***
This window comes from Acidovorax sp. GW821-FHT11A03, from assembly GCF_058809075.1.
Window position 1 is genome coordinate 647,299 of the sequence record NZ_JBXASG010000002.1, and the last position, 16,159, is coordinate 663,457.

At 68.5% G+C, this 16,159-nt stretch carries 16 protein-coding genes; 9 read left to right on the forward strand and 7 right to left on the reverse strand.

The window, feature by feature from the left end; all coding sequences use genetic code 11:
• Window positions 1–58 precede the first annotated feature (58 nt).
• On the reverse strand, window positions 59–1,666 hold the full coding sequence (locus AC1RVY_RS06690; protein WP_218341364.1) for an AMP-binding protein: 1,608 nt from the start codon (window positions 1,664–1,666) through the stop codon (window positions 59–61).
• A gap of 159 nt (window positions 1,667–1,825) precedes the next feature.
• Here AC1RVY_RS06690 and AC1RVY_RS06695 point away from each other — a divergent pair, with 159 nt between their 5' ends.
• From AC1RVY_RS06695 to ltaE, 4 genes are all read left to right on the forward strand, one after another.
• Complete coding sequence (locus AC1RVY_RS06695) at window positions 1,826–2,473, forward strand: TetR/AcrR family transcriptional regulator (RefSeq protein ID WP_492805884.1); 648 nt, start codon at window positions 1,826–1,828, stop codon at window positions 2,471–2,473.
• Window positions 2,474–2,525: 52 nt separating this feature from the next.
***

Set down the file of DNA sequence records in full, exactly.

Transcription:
This window comes from Acidovorax sp. GW821-FHT11A03, from assembly GCF_058809075.1.
Window position 1 is genome coordinate 647,299 of the sequence record NZ_JBXASG010000002.1, and the last position, 16,159, is coordinate 663,457.

At 68.5% G+C, this 16,159-nt stretch carries 16 protein-coding genes; 9 read left to right on the forward strand and 7 right to left on the reverse strand.

The window, feature by feature from the left end; all coding sequences use genetic code 11:
• Window positions 1–58 precede the first annotated feature (58 nt).
• On the reverse strand, window positions 59–1,666 hold the full coding sequence (locus AC1RVY_RS06690; protein WP_218341364.1) for an AMP-binding protein: 1,608 nt from the start codon (window positions 1,664–1,666) through the stop codon (window positions 59–61).
• A gap of 159 nt (window positions 1,667–1,825) precedes the next feature.
• Here AC1RVY_RS06690 and AC1RVY_RS06695 point away from each other — a divergent pair, with 159 nt between their 5' ends.
• From AC1RVY_RS06695 to ltaE, 4 genes are all read left to right on the forward strand, one after another.
• Complete coding sequence (locus AC1RVY_RS06695) at window positions 1,826–2,473, forward strand: TetR/AcrR family transcriptional regulator (RefSeq protein ID WP_492805884.1); 648 nt, start codon at window positions 1,826–1,828, stop codon at window positions 2,471–2,473.
• Window positions 2,474–2,525: 52 nt separating this feature from the next.